When it came time for the Yale-Harvard game last year, John Sanders ’05 was ready. In fact, he’d been ready his whole life.
“I always wanted to go to Yale. I grew up on Yale football because I lived near the [Yale] Bowl,” Sanders said. “I learned my swears around ‘Harvard’ — you know, ‘Harvard sucks!'”
Yale often touts its geographic diversity, citing an undergraduate student body with members “from all 50 states and over 50 foreign countries” on the Yale College admissions Web page. But it neglects to mention the many Elis who can identify with Sanders –those with home addresses down the block from freshman dorms, and those who can go home for laundry and might take disparaging references to ‘townies’ personally.
“Vanderbilt [Hall] faces out onto Chapel Street and I live on Chapel Street,” Sanders said. “So I moved two miles down the same street.”
While many natives agreed with Jesus Tirado ’04 that going to school so close to home “has its minuses and pluses,” one local Yalie pointed out that being from New Haven can help you stand out from the crowd.
“It’s the best conversation starter freshman year,” Greg Yolen ’04 said.
To most Yalies, who can count their distance from home in miles, not blocks, going to college in one’s hometown might seem strange — after all, everyone knows that one of the perks of college is getting away from home. Many local students say that they, too, had qualms about staying close to home. But in the end, the quality of the university won them over.
“I went down to visit [Harvard], and it was like night and day,” Sanders said. “I knew Yale was perfect for me. I realized it didn’t matter how close it was.”
Liz Kinsley ’05 said staying in New Haven for college was “kind of like a sacrifice that I was willing to make.”
“I guess I couldn’t escape the fact that my idea of college was Yale,” she said. Kinsley is also carrying on a family tradition — both of her parents graduated from Yale.
Sanders said the seeds of bright college years were planted in him at an early age, too, despite his later “second thoughts.”
For others, Yale was unknown territory despite its nearness.
“I didn’t know anything about Yale and I thought, ‘What the hell, I’ll take the tour,'” Yolen said. “When I realized objectively that Yale was an incredible school — I never looked back.”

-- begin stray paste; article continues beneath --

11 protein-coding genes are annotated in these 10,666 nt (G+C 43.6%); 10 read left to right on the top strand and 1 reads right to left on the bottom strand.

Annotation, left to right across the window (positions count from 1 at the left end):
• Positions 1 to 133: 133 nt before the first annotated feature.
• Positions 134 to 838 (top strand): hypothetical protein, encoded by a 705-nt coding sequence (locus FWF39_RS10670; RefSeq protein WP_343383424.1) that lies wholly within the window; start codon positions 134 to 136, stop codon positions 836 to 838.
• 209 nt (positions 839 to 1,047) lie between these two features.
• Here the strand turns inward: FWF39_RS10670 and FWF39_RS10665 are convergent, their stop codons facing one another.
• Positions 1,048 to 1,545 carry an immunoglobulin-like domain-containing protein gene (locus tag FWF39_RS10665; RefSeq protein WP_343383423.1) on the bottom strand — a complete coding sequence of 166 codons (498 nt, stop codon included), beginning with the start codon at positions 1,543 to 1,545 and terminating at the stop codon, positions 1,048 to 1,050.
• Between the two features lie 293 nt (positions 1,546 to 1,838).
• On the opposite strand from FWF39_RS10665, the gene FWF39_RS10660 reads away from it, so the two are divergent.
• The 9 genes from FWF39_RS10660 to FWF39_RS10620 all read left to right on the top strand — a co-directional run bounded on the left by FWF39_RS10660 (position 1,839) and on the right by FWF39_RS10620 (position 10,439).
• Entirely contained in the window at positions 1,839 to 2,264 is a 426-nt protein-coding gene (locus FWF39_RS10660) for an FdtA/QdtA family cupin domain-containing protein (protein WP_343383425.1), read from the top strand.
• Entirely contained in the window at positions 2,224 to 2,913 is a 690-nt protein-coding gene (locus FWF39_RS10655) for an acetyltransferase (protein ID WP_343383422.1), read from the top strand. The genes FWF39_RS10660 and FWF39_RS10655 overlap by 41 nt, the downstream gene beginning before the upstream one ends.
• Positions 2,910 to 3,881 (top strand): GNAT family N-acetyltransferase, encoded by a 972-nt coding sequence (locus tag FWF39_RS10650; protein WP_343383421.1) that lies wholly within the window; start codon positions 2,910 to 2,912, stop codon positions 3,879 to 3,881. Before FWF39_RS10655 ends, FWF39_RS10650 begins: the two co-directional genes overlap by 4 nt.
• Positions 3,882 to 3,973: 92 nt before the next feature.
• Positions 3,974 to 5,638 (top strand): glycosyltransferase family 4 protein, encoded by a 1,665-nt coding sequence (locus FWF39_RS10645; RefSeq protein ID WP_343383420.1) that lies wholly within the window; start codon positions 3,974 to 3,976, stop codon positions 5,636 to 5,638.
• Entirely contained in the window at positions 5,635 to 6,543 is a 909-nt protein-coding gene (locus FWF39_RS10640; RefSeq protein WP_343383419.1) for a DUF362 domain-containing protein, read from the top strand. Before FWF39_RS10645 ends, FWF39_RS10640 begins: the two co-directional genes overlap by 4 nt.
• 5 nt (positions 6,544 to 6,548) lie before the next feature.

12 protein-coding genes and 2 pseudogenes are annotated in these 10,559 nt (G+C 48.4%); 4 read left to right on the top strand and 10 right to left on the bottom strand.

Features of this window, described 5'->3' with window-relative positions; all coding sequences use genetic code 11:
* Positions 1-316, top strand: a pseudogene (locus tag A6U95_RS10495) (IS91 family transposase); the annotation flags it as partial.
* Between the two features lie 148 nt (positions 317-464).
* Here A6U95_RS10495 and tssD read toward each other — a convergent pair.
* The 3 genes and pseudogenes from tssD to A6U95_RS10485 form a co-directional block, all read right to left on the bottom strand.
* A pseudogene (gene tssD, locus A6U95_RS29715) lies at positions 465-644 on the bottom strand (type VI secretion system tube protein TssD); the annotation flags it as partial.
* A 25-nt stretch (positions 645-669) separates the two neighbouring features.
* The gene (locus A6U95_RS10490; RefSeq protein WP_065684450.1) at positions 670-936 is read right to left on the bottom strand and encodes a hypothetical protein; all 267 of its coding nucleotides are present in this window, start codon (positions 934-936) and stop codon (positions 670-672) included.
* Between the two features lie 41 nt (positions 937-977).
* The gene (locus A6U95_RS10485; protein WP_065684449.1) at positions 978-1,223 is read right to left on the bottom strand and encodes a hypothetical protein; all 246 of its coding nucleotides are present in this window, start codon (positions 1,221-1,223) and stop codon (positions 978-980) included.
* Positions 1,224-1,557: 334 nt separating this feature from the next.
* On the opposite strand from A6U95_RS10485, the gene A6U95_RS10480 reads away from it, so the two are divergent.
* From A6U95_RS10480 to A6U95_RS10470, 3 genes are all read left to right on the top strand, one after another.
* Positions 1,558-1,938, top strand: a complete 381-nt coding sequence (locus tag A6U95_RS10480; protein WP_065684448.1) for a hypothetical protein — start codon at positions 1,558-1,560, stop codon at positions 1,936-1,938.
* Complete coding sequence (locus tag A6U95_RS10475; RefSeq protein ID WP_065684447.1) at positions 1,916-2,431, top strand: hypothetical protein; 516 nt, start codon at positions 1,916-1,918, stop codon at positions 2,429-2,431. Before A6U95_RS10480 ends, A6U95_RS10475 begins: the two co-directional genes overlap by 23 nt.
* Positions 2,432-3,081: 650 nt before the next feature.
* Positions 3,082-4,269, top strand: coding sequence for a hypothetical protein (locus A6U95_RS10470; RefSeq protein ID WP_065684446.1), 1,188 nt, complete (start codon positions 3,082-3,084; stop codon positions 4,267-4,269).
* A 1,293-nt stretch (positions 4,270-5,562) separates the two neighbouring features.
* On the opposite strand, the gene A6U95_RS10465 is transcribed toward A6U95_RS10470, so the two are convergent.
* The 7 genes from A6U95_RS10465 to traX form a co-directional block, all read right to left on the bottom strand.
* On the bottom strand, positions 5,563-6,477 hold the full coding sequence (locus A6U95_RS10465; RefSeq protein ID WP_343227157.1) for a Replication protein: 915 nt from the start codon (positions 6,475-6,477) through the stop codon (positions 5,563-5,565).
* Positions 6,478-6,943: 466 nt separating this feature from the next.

Proximity to home has some tangible advantages.
“I go home every so often,” Yolen said. “My mother will always cook for me.”
Many New Haven natives said their visits home are sporadic, but they appreciate the convenience of a short trip when they need or want to see their families.
“It’s really helpful when I do need to go home,” Kinsley said.
Sanders said he immersed himself in Yale’s campus during his first semester here.
“I actually ended up going home less than my roommate, who lives in Pennsylvania,” he said.
Parents’ potential to barge in did not seem to be a concern to many natives.
“I knew my parents would be pretty cool with giving me my space,” Marc Ruben ’02 said. “Over my time here, they’ve taken to not driving through the middle of campus.”
Some student townies embrace their city vigorously.
“I love New Haven — and I definitely am usually on some kind of crusade to get people to like it also,” Ruben said.
Yolen urged incoming Yalies to get to know the city beyond the confines of the 12 colleges.
“Downtown New Haven is not just Broadway and Chapel Street. It’s a pretty big city,” he said.
For some, like Yolen, disparaging attitudes toward Yale’s home city have occasionally become a point of contention with classmates.
“You’ve got to respect the townies,” he said. “It’s fun and really irritating to catch a Yalie putting down locals — and just being able to say, ‘I’m from New Haven.'”
Kinsley said she likes New Haven because of its size, diversity, and liberal atmosphere.
“I almost wish that I wasn’t from New Haven so I could end up here,” she said.